Playing the Recorder – Articulation

    Published: 06-16-2009
    Views: 24,864
    Professional recorder player and teacher Vicki Boeckman discusses basic articulation syllables and simple rhytmical patterns on the soprano recorder.

    Vicki Boeckman: Hi! I am Vicki Boeckman with the American Recorder Society. We are talking about how to play the Recorder and today, I am going to tell you about Articulation. So when we speak we strive to enunciate clearly so that others can understand us. When we play an instrument, we need to do the same thing. On a wind instrument such as the recorder is, we have to articulate with our tongues, with violin, it would be the bow and with piano it would be the finger tips. But on the wind instruments we do this with out tongues. I want to careful that I don't touch the recorder with my tongue, but I wanted to be as natural as possible. So I am actually going to say words or imagine that I am saying words just like I would speak my everyday language. So let's start by just saying a series of Tos and Dos, as if you had to say, well I have to do this or to do that. So to, to, to, to or do, do, do, do. And then hold your hand up and speak into your hand tos, to, to, to, to, to and then do, do, do, do, do. Feel the percussive difference between the tos and the dos. So now let's choose a note on the recorder something sort of neutral, let's take this A and do, tos. [Music]And listen for that the point that, the very point that your tongue hits right behind your teeth. [Music]So we don't want to stop the note, we just want to be aware of starting it. Okay and now do the same thing on do. [Music]It's a slight and a very subtle difference, it should sound and it should feel a little bit softer. Okay, so now try tos and dos together. [Music]And then try doing this rhythm, its going to be an 8th note into 16s. [Music]So remember to have a continuous flow of air. So we don't want to stop the air stream just because our tongue is coming out behind our teeth and pronouncing a syllable. Remember the low notes will take a very-very slow air speed, so if we blow too sharply, we won't get the right sound. So we need to relax but still have the action of the tongue. So practice these articulation patterns on all of the notes that you can. So it's good to start in the middle of the instrument, sort of around G, A or B. Let's do 16th notes on B. [Music]So remember to keep that even breath flow, continuous air stream and your tongue is going to hit right behind your teeth where you usually speak. [Music]And then try that on several different notes. [Music]Try this rhythm as well.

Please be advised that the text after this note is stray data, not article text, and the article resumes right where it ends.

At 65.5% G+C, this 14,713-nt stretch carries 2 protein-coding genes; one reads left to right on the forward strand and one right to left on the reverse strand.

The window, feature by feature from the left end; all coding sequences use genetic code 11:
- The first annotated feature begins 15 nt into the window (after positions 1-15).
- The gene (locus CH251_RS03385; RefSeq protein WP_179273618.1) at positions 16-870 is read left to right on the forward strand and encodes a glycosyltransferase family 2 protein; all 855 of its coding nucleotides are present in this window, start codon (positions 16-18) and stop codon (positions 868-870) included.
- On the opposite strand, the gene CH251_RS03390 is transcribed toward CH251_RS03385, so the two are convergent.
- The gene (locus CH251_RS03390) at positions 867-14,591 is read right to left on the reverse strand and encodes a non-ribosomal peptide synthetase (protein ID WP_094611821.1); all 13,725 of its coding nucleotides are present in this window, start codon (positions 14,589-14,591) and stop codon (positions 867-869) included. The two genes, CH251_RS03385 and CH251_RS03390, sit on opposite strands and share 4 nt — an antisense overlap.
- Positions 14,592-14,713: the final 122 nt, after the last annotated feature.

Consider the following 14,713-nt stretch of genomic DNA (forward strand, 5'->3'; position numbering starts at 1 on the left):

[Music]So that was one 8th and two 16th. To, to do to, to do to, to do to, to do to, etc. So these tips will help you with articulation on the recorder.